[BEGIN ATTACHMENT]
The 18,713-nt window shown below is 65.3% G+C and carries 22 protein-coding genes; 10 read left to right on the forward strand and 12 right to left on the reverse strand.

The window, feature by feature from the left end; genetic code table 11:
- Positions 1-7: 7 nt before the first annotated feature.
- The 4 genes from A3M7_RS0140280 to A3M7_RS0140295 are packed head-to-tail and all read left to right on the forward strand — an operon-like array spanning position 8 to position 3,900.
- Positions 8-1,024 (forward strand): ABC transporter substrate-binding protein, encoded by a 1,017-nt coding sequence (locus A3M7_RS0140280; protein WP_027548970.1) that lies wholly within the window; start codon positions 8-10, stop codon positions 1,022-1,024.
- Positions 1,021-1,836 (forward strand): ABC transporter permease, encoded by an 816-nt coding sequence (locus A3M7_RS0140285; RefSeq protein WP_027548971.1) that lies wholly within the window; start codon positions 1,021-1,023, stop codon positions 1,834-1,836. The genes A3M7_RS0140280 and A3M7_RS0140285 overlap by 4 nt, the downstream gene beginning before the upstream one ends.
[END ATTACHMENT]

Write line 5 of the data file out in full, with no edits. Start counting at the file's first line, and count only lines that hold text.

- Positions 8-1,024 (forward strand): ABC transporter substrate-binding protein, encoded by a 1,017-nt coding sequence (locus A3M7_RS0140280; protein WP_027548970.1) that lies wholly within the window; start codon positions 8-10, stop codon positions 1,022-1,024.